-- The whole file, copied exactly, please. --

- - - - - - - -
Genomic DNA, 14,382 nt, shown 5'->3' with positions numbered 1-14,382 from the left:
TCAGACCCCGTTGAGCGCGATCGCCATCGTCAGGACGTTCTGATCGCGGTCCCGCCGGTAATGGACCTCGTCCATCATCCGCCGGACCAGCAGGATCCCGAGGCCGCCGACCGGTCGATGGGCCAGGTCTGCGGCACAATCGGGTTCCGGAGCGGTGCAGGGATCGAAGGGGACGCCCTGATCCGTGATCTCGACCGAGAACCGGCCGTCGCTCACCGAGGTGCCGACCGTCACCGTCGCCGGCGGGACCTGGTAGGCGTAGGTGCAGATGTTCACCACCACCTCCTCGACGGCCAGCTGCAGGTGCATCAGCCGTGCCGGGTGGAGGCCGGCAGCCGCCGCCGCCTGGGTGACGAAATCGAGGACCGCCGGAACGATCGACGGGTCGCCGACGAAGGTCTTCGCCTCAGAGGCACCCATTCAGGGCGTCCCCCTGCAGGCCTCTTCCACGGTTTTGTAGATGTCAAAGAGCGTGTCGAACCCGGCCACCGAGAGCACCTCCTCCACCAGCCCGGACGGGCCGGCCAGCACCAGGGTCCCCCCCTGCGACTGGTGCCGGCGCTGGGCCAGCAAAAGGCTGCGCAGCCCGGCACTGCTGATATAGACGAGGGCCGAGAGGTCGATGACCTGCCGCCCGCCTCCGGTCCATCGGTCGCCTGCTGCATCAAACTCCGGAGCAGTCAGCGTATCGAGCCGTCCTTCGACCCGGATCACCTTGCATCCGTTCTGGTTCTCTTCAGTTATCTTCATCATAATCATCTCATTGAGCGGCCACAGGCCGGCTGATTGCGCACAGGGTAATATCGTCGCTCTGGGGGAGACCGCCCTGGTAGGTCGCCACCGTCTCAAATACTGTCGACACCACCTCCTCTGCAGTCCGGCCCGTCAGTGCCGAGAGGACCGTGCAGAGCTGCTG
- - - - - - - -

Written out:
Genomic DNA, 14,382 nt, shown 5'->3' with positions numbered 1-14,382 from the left:
TCAGACCCCGTTGAGCGCGATCGCCATCGTCAGGACGTTCTGATCGCGGTCCCGCCGGTAATGGACCTCGTCCATCATCCGCCGGACCAGCAGGATCCCGAGGCCGCCGACCGGTCGATGGGCCAGGTCTGCGGCACAATCGGGTTCCGGAGCGGTGCAGGGATCGAAGGGGACGCCCTGATCCGTGATCTCGACCGAGAACCGGCCGTCGCTCACCGAGGTGCCGACCGTCACCGTCGCCGGCGGGACCTGGTAGGCGTAGGTGCAGATGTTCACCACCACCTCCTCGACGGCCAGCTGCAGGTGCATCAGCCGTGCCGGGTGGAGGCCGGCAGCCGCCGCCGCCTGGGTGACGAAATCGAGGACCGCCGGAACGATCGACGGGTCGCCGACGAAGGTCTTCGCCTCAGAGGCACCCATTCAGGGCGTCCCCCTGCAGGCCTCTTCCACGGTTTTGTAGATGTCAAAGAGCGTGTCGAACCCGGCCACCGAGAGCACCTCCTCCACCAGCCCGGACGGGCCGGCCAGCACCAGGGTCCCCCCCTGCGACTGGTGCCGGCGCTGGGCCAGCAAAAGGCTGCGCAGCCCGGCACTGCTGATATAGACGAGGGCCGAGAGGTCGATGACCTGCCGCCCGCCTCCGGTCCATCGGTCGCCTGCTGCATCAAACTCCGGAGCAGTCAGCGTATCGAGCCGTCCTTCGACCCGGATCACCTTGCATCCGTTCTGGTTCTCTTCAGTTATCTTCATCATAATCATCTCATTGAGCGGCCACAGGCCGGCTGATTGCGCACAGGGTAATATCGTCGCTCTGGGGGAGACCGCCCTGGTAGGTCGCCACCGTCTCAAATACTGTCGACACCACCTCCTCTGCAGTCCGGCCCGTCAGTGCCGAGAGGACCGTGCAGAGCTGCTG